She also added successful new dramas to the CBS lineup, including "Criminal Minds," "The Mentalist" and last season’s top two new series, "NCIS: Los Angeles" and "The Good Wife," along with the reality series "Undercover Boss," which became last season’s No. 1 new program. Tassler joined CBS in 1997 as vice president of drama for CBS Productions before serving as SVP of drama development at CBS Entertainment from 1998-2003.
As the director and executive producer of "How I Met Your Mother," Pamela Fryman has guided the multi-camera show for six seasons. Cast member and recent Tony Awards host Neil Patrick Harris presented her with the directors award, introducing her as the "greatest person ever" and relating her generosity to the cast and crew.
The Dorothy Arzner Directors Award she accepted was named for the first female member of the DGA. In her speech, Fryman recalled starting out as a production assistant getting sandwiches for actor John Davidson and thinking that things didn’t get much better than that.
The evening started off with McCarthy serenading Annette Bening and doing a funny spiel thanking Tassler for hiring her in a rap that also gave shout-outs to Holmes, Fryman and Morano.
Holmes’ career started off in television before she moved into motion pictures, and then she became even better known as the wife of Tom Cruise. She’s making her mark again in TV, including a recent role as Jacqueline Kennedy in the miniseries "The Kennedys." She’ll next be seen in the thriller "Don’t Be Afraid of the Dark," opposite Guy Pearce, and the film comedy "Jack and Jill" with Adam Sandler and Al Pacino.
In accepting the Face of the Future Award from the Italian design house MaxMara, which dressed many of the women for the show, Holmes thanked a team whose commitment to work and family has inspired her, including her husband.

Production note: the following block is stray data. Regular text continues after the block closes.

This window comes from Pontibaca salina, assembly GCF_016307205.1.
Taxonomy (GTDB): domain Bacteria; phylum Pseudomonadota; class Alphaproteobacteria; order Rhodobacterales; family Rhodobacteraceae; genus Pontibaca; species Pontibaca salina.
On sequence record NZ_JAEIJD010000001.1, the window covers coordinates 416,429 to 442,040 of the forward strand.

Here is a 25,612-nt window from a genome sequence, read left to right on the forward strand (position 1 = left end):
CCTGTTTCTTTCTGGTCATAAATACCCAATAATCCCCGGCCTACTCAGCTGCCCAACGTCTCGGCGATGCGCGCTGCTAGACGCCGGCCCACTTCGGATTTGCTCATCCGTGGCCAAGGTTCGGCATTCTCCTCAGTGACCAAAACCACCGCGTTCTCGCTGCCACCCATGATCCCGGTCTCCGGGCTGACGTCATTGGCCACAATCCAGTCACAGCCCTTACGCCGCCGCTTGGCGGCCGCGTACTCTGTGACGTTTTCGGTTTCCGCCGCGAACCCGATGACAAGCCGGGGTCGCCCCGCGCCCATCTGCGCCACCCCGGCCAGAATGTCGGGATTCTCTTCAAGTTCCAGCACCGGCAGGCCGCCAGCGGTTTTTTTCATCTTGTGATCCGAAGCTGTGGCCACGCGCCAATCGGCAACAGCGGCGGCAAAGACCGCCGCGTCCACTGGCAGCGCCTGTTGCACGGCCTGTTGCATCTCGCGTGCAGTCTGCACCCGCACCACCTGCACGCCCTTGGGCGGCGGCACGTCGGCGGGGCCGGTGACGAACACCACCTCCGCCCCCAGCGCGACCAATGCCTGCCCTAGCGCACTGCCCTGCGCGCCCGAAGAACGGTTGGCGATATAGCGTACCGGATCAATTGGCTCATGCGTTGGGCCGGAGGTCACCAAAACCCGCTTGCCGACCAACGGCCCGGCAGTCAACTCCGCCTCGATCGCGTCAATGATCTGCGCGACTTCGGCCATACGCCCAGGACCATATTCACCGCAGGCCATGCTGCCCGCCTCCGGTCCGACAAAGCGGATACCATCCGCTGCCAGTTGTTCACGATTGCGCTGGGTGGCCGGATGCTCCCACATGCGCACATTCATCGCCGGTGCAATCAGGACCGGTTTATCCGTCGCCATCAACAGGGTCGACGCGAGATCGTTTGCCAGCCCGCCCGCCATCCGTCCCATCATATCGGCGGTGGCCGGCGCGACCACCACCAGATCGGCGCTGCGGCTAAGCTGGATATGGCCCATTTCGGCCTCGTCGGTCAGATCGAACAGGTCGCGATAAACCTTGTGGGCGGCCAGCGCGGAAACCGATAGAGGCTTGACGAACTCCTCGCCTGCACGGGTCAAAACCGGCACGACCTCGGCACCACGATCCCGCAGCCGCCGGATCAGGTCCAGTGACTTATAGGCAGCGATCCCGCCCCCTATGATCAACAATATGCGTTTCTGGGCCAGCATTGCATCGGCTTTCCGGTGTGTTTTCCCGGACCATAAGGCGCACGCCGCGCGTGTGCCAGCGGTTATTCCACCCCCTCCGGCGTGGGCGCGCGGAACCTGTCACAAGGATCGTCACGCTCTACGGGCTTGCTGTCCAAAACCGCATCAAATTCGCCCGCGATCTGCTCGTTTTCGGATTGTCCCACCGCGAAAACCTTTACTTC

Cinematographer Reed Morano has been shooting documentaries, features, television series, commercials and music videos for the past 14 years, including the acclaimed film "Frozen River," which was nominated for two Academy Awards and seven Independent Spirit Awards. She is currently in preproduction on several features shooting this year.
In her acceptance speech, she cited several past winners of the Kodak Vision Award as inspirations to her, which include Joan Churchill, Mandy Walker, Petra Korner and Cynthia Pusheck.
The incomparable Annette Bening, who last wowed filmgoers and the Hollywood Foreign Press Association with her role as Nic in “The Kids Are All Right,” was the evening’s final honoree, taking the stage to a standing ovation after an introduction from Martin Sheen, who joked that it was difficult not being the president anymore.
"I feel like I’m entering a new phase and finding real internal freedom reflected in my work now," Bening said, referring to a stellar career that includes "Bugsy," "An American President,” "American Beauty" and “Being Julia,” for which she also won a Golden Globe Award. Many people may not realize that one of her first acting jobs was a bit part in the 1980s hit series "Miami Vice."
It being a Women in Film event, Bening said it was only appropriate that she thank her main man in film, husband Warren Beatty, who beamed his approval from the audience.